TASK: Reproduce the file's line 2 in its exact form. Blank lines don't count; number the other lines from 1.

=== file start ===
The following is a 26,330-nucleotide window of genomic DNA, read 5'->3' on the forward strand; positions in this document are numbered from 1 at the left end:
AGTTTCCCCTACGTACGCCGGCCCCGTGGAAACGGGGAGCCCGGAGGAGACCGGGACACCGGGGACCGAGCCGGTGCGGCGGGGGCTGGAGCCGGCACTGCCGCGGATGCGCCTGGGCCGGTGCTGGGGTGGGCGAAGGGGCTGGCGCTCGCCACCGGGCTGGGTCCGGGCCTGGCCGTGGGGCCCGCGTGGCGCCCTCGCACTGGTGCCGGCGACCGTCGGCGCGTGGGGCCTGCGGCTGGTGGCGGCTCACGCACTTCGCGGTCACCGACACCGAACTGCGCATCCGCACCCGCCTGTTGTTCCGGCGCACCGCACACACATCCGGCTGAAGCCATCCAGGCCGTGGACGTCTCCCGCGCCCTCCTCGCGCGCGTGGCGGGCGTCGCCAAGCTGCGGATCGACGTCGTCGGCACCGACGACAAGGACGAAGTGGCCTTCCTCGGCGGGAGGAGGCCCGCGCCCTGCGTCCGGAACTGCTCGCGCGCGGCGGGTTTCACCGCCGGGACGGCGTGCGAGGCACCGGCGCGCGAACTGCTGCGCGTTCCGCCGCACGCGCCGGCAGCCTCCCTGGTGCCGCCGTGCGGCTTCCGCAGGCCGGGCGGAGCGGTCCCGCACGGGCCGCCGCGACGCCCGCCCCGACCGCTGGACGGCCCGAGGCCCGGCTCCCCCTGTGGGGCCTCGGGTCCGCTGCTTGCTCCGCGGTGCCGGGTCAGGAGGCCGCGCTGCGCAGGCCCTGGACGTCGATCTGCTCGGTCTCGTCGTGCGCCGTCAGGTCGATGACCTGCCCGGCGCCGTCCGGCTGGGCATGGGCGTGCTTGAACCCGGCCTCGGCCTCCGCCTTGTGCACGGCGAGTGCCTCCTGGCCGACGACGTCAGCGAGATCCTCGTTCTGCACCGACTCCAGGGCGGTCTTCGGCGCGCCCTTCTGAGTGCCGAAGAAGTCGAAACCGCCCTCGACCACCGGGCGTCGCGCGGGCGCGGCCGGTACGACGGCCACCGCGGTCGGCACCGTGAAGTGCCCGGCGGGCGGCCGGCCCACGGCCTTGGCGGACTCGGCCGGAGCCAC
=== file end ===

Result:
AGTTTCCCCTACGTACGCCGGCCCCGTGGAAACGGGGAGCCCGGAGGAGACCGGGACACCGGGGACCGAGCCGGTGCGGCGGGGGCTGGAGCCGGCACTGCCGCGGATGCGCCTGGGCCGGTGCTGGGGTGGGCGAAGGGGCTGGCGCTCGCCACCGGGCTGGGTCCGGGCCTGGCCGTGGGGCCCGCGTGGCGCCCTCGCACTGGTGCCGGCGACCGTCGGCGCGTGGGGCCTGCGGCTGGTGGCGGCTCACGCACTTCGCGGTCACCGACACCGAACTGCGCATCCGCACCCGCCTGTTGTTCCGGCGCACCGCACACACATCCGGCTGAAGCCATCCAGGCCGTGGACGTCTCCCGCGCCCTCCTCGCGCGCGTGGCGGGCGTCGCCAAGCTGCGGATCGACGTCGTCGGCACCGACGACAAGGACGAAGTGGCCTTCCTCGGCGGGAGGAGGCCCGCGCCCTGCGTCCGGAACTGCTCGCGCGCGGCGGGTTTCACCGCCGGGACGGCGTGCGAGGCACCGGCGCGCGAACTGCTGCGCGTTCCGCCGCACGCGCCGGCAGCCTCCCTGGTGCCGCCGTGCGGCTTCCGCAGGCCGGGCGGAGCGGTCCCGCACGGGCCGCCGCGACGCCCGCCCCGACCGCTGGACGGCCCGAGGCCCGGCTCCCCCTGTGGGGCCTCGGGTCCGCTGCTTGCTCCGCGGTGCCGGGTCAGGAGGCCGCGCTGCGCAGGCCCTGGACGTCGATCTGCTCGGTCTCGTCGTGCGCCGTCAGGTCGATGACCTGCCCGGCGCCGTCCGGCTGGGCATGGGCGTGCTTGAACCCGGCCTCGGCCTCCGCCTTGTGCACGGCGAGTGCCTCCTGGCCGACGACGTCAGCGAGATCCTCGTTCTGCACCGACTCCAGGGCGGTCTTCGGCGCGCCCTTCTGAGTGCCGAAGAAGTCGAAACCGCCCTCGACCACCGGGCGTCGCGCGGGCGCGGCCGGTACGACGGCCACCGCGGTCGGCACCGTGAAGTGCCCGGCGGGCGGCCGGCCCACGGCCTTGGCGGACTCGGCCGGAGCCAC